Jonas Chernick Talks Pandemics and James vs His Future Self

Comix Asylum recently had the pleasure of chatting with writer and actor Jonas Chernick about his time travel film James vs His Future Self, working with Daniel Stern and Frances Conroy and surviving during the global pandemic.

SB: It’s a pleasure to talk to you considering how topsy-turvy things are right now.

JC: I don’t know what you’re referring to. (Laughs)

SB: (Laughs).

JC: Yeah, no I’m good. I’m safe and my family and I are making the most of it, maybe even dare I say it, enjoying the downtime. I’ve had to put all the work on hold essentially and just be there with my kids to help with the home schooling. I’m doing a lot of cooking and going for walks and stuff.  Taking a minute to stop and slow down has been interesting.

SB: It’s strange because it’s almost like we are living in a sci-fi movie.

JC: Oh yes, totally.

SB: In a way it harkens back to what you guys are doing in James vs. His Future Self. How do we as humans react when faced with the unexpected?

JC: Yeah, I mean the parallels are uncanny and really interesting. The movie is a time travel story and a romantic comedy but ultimately, it’s about a man who is so obsessed with the past and so focussed on the future that he doesn’t see where he is in the moment. The whole movie is about his future self trying to impart this perspective on him so that he can change his life and appreciate the now.

And I find myself in this unexpected place where we didn’t think this was going to happen. We had plans and we thought we knew where we were headed and all of a sudden that stops. I found that the only way to combat the anxiety and the creeping feelings of dread and uncertainty about where we are going is to stop thinking about when is this going to end and when are we going to go back to normal and what will the future hold? We’ve just got to take a breath and be present. That’s been my saving grace, particularly those early weeks, when you wake up in the morning and all you can think of is what is going to happen? Is the world going to be ok? What’s going to happen to the economy and the world markets?  So, it’s been pretty amazing that I made a movie about that very same topic and now I’m using the theme from the movie to survive.

SB: (Laughs). So true. I think what I’ve been talking about with friends, family and colleagues is how we take things for granted. Thinking that something is always going to be there or that I can get to it tomorrow.  And then like James, you experience a loss and you spend so much time figuring out how to not experience that loss again or to right it.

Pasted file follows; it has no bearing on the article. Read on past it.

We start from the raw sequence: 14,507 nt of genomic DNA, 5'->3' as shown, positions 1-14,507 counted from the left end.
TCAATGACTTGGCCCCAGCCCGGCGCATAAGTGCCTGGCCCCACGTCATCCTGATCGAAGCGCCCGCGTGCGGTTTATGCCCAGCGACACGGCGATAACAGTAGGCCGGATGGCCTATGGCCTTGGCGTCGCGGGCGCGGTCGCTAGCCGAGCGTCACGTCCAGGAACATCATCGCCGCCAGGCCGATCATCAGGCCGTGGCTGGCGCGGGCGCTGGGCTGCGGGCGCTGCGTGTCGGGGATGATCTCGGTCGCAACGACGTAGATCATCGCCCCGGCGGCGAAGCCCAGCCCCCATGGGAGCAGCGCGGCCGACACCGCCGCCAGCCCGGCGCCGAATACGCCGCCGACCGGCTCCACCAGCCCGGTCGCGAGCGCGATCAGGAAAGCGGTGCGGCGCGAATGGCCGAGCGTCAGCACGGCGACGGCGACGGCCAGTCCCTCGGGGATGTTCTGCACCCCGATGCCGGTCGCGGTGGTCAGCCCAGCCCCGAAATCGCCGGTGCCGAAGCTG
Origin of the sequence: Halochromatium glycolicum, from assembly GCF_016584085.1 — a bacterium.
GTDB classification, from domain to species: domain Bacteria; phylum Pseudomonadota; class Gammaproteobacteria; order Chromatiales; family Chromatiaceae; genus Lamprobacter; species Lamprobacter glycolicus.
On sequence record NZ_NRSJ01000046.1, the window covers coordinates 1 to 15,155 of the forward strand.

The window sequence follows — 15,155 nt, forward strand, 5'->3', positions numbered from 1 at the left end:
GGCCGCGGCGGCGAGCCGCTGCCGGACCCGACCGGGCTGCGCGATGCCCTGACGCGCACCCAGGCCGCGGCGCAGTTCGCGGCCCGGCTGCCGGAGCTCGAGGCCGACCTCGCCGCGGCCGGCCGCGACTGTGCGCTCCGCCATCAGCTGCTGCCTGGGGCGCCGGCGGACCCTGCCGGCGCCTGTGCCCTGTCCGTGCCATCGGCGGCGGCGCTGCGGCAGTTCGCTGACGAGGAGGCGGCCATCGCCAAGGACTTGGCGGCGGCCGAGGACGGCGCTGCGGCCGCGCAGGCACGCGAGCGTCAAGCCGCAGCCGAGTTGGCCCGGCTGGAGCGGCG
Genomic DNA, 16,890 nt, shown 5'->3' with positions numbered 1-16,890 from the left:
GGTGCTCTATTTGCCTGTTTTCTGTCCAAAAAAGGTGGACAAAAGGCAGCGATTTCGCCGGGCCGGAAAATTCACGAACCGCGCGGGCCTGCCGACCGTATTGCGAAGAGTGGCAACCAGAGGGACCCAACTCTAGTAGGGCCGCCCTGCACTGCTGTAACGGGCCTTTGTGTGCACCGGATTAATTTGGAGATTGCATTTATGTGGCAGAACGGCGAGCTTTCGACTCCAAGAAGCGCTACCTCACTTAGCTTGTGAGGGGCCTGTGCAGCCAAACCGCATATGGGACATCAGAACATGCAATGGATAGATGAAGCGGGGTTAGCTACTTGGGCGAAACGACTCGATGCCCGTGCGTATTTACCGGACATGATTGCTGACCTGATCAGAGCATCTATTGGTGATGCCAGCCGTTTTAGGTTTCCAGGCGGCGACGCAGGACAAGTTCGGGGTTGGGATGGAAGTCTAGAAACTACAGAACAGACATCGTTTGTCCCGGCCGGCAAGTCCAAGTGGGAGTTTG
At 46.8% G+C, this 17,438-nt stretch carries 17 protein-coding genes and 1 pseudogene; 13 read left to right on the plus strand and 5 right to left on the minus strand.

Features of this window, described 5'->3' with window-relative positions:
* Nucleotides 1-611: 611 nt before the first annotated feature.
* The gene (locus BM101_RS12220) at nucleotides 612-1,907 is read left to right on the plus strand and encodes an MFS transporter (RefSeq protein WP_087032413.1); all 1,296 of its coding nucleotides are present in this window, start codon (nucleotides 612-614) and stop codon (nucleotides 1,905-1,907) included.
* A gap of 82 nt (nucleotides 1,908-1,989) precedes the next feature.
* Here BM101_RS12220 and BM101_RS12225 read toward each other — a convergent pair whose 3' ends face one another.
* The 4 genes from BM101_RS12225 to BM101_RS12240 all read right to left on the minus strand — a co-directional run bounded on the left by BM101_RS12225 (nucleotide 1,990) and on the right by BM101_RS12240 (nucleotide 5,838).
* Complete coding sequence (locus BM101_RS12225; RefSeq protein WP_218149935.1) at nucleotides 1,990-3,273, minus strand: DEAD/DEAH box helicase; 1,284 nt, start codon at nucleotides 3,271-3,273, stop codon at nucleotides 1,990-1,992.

JC: That’s right. I think we are all struggling with that right now.  We have our civic human responsibilities to physically isolate and wash our hands and be aware of our small part of this but that is all we can really do. Sure, we can look after our neighbours and things like that but I’m talking on a global level.  We’re kind of helpless and it’s up to agencies and parties that are far more knowledgeable and have more influence than we do to decide what will happen next and how the rules will change.  So, we are kind of at the mercy of that, which on one hand makes you feel a little powerless, and it can be scary but on the other hand it’s also deliberate. Other than doing what you need to do and helping those around you, you can kind of sit back and let the professionals figure that stuff out.

SB: Yes, and to not get too political, there’s always this yin and yang about big government vs. small government. I think that in either case, all you want as a citizen of wherever you live, is that the people that you have placed in power are making the right decisions.

JC: A hundred percent. As a proud Canadian and at the risk of getting too political, I’ve been really impressed with how we’re handling things and how our leaders are taking care of us. I mean so many people have clicked a button and they are getting relief money directly deposited into their bank accounts. I’ve told some American friends of mine and they didn’t believe me.

SB: I have to admit that being a born and bred Canuck that I’m quite happy with how things are going. You know that nothing is perfect, but for all intents and purposes we are fortunate.

JC: Absolutely. Can you imagine what it’s like to wake up in the morning every day as the leader of a country of 30 million people and they have entrusted you with their safety and well being? It’s overwhelming. It’s crazy to think of and nobody imagines this when they run for office. It’s just wild and there are so many ways that you can handle it or react under that pressure. I think that right now between us and our neighbours there are two very different responses to this kind of crisis. It’s pretty fascinating historical stuff.

SB: I would agree and if nothing else it just proves that getting out and voting and being informed sometimes is the greatest power we all have.

JC: Absolutely.

SB: So, getting back to the movie, how did you and Jeremy LaLonde come up with the idea?

JC: The idea was something that I’ve been holding onto and kicking around for decades. The first time I would have come up with this thought was when I was 19 and backpacking through Europe. People would ask were I was going, and I’d say to Europe to find myself. I went and I didn’t find myself, but I did think about what would happen if I stumbled into a bar in Belgium and literally and found myself and struck up a conversation. I thought about what I would ask myself and what I would and wouldn’t want to know. That stuck with me for years and years and years and I never really cracked the story.